Satire Fiction

The dehumanising, modern-day shopping experience

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Self-serve checkouts have become the norm (image via YouTube)

We have been made to work through the prevalence of "self-service", writes John Longhurst.

MICK TYPED at a furious pace on his laptop. In between chuckles, he wiped away beads of perspiration from his forehead.

After landing the schooners Bazza rubbed his chin a number of times and raised both eyebrows.

Mick looked up, nodded to Bazza and took a long sip before again attacking the keyboard.

A long "ah" from Mick and a click of the tongue.

He said:

“That should do it, Bazza, have a read.”

Mick turned the laptop around, as Bazza adjusted his reading glasses.

The letter read:

Dear Manager,


I have been shopping at your store for a number of years and have noticed a sharp decline in customer service and a major uptick in my responsibilities whilst shopping. In fact, at times I need a telescope and a loud howler to get attention. It won’t surprise me if David Attenborough puts out a documentary on the near extinct shop assistant. He could be on hands and knees with a torch trying to coax out a shop assistant with "What aisle is the Vegemite in"?


I have no problems bringing my own shopping bags to the store, but I take objection to weighing, scanning and packing my purchases. The deliberate policy to corral customers to the self serve checkout by understaffing the regular checkouts would bring a smile to a cattle farmer...

Bazza paused for a chuckle and a sip.

'Over the past month, I have had to help half a dozen old people…'

Bazza eyeballed Mick:

“Well, older than me, Bazza.”

It read, further:

… to work their way through the self serve checkout. I would like to nominate myself for Employee of the Month. Also find attached my bill of $49.46 for two hours work as a Retail Employee Level 1 under the General Retail Industry Award. I also include my measurements for a staff uniform.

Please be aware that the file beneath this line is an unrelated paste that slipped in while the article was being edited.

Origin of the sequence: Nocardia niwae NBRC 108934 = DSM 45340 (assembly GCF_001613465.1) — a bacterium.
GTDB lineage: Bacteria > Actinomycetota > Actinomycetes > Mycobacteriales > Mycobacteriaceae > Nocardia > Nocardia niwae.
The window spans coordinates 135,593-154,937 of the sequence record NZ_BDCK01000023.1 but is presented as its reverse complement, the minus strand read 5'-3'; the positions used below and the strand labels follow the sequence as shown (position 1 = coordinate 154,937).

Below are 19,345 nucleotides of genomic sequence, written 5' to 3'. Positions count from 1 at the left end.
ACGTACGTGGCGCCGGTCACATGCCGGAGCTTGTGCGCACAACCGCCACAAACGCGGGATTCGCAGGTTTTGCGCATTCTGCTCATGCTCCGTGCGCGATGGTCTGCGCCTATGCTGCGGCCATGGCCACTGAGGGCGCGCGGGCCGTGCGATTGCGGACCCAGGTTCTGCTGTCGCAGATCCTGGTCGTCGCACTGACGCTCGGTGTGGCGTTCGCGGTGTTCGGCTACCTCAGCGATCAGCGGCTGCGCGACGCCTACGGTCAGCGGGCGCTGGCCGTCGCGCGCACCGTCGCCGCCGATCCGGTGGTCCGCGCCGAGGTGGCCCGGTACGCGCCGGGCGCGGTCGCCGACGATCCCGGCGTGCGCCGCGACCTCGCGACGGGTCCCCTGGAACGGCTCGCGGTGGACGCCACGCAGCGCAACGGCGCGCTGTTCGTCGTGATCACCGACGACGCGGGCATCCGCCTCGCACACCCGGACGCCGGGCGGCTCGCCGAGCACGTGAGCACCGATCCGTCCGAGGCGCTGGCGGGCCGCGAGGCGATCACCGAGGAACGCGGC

Finally, given my ongoing employment contribution to your excessive profits, please ensure I am invited to the staff Christmas Party.


Kind regards,


Bazza ran his hand across his mouth and smiled widely.

He said:

“All very militant of you, Mick. Crikey, you might have to start up your very own shoppers’ trade union. You know, I did read somewhere the average supermarket sells twice as many carrots than they stock, go figure that one.”

Mick grinned and took a long sip.“Well. It is easy to mistake a mango for a carrot, Bazza.”

A long pause and Bazza surveyed the bar:

“I guess it won’t be long before the pub becomes self-service, Mick. No doubt some kind of machine that pours a beer and in time, with artificial intelligence people will sit round and chat to their laptops rather than engage in conversations.”

Mick grinned.

“Thats not all bad news, Bazza. You might be able to reach agreement in a conversation for a change.”

John Longhurst is a former industrial advocate and political adviser. He currently works as an English and History teacher on the South Coast of NSW.

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